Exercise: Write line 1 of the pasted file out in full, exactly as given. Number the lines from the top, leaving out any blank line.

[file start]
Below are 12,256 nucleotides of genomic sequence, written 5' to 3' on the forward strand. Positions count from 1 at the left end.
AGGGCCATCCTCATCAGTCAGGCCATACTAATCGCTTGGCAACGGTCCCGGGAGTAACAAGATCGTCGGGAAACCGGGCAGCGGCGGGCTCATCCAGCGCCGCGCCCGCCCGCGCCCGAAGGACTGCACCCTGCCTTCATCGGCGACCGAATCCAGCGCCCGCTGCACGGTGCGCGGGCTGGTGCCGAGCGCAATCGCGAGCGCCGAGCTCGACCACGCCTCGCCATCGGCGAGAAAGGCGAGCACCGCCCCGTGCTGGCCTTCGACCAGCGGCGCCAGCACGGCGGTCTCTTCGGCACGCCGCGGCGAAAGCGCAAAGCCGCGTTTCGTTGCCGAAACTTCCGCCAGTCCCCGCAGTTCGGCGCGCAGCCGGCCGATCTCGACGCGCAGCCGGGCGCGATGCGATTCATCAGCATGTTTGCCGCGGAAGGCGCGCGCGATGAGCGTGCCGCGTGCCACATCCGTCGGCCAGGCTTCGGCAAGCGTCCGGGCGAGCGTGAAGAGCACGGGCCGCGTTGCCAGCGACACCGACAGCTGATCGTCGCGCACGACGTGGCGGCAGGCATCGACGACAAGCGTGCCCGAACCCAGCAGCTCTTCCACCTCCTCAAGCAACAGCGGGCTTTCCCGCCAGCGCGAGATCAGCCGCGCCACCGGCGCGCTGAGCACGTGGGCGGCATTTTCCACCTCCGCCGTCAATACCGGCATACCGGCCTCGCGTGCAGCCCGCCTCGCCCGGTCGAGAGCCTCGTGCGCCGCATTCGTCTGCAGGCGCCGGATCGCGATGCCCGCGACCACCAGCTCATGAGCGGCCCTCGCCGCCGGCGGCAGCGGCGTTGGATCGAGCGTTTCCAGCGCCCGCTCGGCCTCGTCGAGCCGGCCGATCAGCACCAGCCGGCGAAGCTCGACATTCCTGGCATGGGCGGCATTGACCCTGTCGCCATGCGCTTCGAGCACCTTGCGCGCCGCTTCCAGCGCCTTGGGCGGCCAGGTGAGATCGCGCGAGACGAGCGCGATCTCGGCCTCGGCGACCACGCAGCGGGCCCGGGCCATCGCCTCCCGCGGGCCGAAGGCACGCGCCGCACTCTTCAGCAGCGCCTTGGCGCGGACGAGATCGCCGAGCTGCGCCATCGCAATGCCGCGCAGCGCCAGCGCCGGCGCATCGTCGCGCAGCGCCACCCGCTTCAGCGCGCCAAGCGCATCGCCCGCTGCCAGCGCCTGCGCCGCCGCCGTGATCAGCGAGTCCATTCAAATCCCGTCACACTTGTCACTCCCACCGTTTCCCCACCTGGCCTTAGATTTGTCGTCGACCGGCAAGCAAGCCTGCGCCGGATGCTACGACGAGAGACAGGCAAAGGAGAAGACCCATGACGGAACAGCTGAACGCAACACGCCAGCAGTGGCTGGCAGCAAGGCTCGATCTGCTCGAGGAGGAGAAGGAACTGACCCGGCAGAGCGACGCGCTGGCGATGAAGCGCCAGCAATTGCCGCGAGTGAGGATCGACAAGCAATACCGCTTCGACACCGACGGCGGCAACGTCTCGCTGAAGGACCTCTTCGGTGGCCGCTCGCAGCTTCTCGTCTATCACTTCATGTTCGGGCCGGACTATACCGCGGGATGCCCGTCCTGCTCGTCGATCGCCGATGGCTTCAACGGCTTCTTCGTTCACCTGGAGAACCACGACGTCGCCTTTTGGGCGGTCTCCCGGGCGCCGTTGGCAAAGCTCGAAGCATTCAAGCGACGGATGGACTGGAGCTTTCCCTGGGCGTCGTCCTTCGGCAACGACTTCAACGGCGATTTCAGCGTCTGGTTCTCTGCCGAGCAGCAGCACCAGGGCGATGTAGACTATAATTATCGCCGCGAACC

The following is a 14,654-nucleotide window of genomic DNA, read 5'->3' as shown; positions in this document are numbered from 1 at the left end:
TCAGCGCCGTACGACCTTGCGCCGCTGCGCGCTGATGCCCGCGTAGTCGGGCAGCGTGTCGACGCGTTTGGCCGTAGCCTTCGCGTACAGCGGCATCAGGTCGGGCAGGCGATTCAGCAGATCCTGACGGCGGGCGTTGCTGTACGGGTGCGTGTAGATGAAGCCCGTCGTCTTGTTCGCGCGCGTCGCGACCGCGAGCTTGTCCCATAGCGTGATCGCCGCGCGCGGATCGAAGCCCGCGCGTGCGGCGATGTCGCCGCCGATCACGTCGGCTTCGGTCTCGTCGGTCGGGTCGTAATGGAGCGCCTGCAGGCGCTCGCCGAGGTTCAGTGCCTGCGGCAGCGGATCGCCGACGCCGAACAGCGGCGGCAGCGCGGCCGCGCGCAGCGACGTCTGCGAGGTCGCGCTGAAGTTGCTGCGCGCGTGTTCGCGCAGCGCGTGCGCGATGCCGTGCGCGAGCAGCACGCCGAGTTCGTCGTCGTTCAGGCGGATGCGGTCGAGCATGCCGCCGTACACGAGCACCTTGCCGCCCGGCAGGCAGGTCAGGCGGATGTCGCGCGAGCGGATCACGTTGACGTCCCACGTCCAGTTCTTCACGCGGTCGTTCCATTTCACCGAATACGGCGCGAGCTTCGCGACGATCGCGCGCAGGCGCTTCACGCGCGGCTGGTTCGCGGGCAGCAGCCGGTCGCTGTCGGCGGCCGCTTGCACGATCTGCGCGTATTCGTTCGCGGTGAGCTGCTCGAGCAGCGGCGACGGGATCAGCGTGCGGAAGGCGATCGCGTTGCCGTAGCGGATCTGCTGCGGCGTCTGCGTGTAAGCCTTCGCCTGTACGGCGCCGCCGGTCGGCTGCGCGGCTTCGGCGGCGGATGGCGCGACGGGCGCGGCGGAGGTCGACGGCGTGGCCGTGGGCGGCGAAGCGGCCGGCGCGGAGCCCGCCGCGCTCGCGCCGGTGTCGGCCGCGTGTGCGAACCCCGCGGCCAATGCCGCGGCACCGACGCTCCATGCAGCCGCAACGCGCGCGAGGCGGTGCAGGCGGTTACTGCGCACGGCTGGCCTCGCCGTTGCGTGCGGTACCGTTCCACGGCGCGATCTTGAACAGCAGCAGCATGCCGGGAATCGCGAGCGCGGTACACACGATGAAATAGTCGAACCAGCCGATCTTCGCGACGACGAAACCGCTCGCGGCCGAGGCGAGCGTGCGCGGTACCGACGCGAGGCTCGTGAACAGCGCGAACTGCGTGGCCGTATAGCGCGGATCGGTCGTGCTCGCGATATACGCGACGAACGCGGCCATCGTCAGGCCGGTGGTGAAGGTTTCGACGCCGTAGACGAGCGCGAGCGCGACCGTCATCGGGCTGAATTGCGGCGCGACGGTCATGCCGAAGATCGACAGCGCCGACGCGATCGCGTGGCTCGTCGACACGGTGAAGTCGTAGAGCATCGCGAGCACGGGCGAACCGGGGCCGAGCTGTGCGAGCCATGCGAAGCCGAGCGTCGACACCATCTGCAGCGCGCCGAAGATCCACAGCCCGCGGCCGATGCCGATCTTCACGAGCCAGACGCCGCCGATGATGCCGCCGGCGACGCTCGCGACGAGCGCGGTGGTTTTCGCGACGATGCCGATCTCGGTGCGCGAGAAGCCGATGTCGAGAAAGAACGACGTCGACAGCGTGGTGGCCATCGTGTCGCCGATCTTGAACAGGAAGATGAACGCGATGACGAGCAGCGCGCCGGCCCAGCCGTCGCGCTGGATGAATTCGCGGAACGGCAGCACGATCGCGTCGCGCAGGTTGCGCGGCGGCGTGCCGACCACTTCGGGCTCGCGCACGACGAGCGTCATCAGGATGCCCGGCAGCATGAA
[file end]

Below are 12,256 nucleotides of genomic sequence, written 5' to 3' on the forward strand. Positions count from 1 at the left end.